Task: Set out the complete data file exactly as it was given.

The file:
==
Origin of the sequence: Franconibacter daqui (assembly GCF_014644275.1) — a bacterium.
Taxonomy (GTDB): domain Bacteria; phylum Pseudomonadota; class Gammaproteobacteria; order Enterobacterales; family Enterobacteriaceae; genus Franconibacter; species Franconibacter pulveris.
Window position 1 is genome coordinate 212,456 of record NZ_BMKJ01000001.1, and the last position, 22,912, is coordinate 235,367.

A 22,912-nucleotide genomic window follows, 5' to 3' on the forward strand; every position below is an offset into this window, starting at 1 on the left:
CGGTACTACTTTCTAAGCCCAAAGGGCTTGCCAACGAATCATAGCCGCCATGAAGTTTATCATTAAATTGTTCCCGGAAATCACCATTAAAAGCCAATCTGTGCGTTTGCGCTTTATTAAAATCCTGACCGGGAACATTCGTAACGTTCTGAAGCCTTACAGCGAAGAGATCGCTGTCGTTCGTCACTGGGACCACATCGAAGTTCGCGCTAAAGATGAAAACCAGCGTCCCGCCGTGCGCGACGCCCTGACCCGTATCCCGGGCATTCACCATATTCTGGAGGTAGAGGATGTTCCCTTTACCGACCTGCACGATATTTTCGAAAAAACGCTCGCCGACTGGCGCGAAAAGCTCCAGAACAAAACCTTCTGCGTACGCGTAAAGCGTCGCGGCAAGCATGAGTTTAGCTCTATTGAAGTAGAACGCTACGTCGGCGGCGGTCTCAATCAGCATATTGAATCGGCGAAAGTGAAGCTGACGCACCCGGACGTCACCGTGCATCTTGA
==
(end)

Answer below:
Origin of the sequence: Franconibacter daqui (assembly GCF_014644275.1) — a bacterium.
Taxonomy (GTDB): domain Bacteria; phylum Pseudomonadota; class Gammaproteobacteria; order Enterobacterales; family Enterobacteriaceae; genus Franconibacter; species Franconibacter pulveris.
Window position 1 is genome coordinate 212,456 of record NZ_BMKJ01000001.1, and the last position, 22,912, is coordinate 235,367.

A 22,912-nucleotide genomic window follows, 5' to 3' on the forward strand; every position below is an offset into this window, starting at 1 on the left:
CGGTACTACTTTCTAAGCCCAAAGGGCTTGCCAACGAATCATAGCCGCCATGAAGTTTATCATTAAATTGTTCCCGGAAATCACCATTAAAAGCCAATCTGTGCGTTTGCGCTTTATTAAAATCCTGACCGGGAACATTCGTAACGTTCTGAAGCCTTACAGCGAAGAGATCGCTGTCGTTCGTCACTGGGACCACATCGAAGTTCGCGCTAAAGATGAAAACCAGCGTCCCGCCGTGCGCGACGCCCTGACCCGTATCCCGGGCATTCACCATATTCTGGAGGTAGAGGATGTTCCCTTTACCGACCTGCACGATATTTTCGAAAAAACGCTCGCCGACTGGCGCGAAAAGCTCCAGAACAAAACCTTCTGCGTACGCGTAAAGCGTCGCGGCAAGCATGAGTTTAGCTCTATTGAAGTAGAACGCTACGTCGGCGGCGGTCTCAATCAGCATATTGAATCGGCGAAAGTGAAGCTGACGCACCCGGACGTCACCGTGCATCTTGA